Wednesday, September 23, 2015

Beliefs are Fundamental: Whatever your Religion

A couple of weeks ago, I had the pleasure of attending a very interesting conference at the Federal Reserve Bank of Saint Louis. The topic
of the conference was the relationship between income inequality and monetary policy, but the papers, more broadly, were all trying to cope with the intellectual problem of rebuilding monetary economics to incorporate the lessons of the Great Recession.

I discussed a fascinating paper, presented by Jim Bullard, joint with Costas Azariadis, Aarti Singh and Jacek Suda (ABSS). ABSS Built a 241 period overlapping generations model in which the people who inhabit the model are permitted to trade one period nominal bonds: but nothing else. They focused on one particular equilibrium of their model and they showed that, conditional on this equilibrium, a central bank can help the economy to function efficiently. Here is a link to the paper and here is a link to my discussion.

Thursday, September 17, 2015

Washington: We have a problem

John Cochrane makes the case in the WSJ that everything is back to normal. Hunky Dory, rosy tinted, don’t panic, keep-calm-and-carry-on normal. He points out that inflation is under control. We have not entered a deflationary death-spiral and unemployment is back in reasonable territory.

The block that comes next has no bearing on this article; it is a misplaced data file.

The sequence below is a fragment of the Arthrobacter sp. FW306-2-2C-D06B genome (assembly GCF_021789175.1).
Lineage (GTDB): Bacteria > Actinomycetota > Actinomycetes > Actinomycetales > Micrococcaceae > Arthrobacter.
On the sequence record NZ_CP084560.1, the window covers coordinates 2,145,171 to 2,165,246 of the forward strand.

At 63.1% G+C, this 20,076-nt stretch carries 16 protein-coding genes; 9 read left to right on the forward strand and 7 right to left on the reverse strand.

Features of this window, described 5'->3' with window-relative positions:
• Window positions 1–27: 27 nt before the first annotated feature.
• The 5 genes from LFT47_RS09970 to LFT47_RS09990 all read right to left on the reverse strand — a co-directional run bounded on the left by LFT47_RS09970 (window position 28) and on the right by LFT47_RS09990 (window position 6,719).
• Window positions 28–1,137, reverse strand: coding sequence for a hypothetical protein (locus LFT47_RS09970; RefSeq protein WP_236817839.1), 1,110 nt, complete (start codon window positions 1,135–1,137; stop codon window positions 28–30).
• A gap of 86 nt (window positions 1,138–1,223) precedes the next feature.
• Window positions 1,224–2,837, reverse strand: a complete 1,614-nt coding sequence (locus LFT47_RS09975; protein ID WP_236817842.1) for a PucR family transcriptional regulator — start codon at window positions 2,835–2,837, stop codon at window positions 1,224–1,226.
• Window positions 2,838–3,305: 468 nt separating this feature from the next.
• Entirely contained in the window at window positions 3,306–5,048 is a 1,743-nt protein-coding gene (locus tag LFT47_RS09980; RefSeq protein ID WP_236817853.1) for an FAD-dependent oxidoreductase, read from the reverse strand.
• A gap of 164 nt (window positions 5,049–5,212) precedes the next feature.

Here is what John learned from the Great Recession.
The [QE] experiment was huge, and the lessons are clear. The economy is stable, not subject to Keynesian “spirals” requiring constant Fed intervention. And when reserves pay the same rate as bonds, banks do not care which one they hold. So even massive bond purchases do not cause inflation. Quantitative easing is like trading a $20 bill for $10 and $5 bills. How would that make anyone spend more money?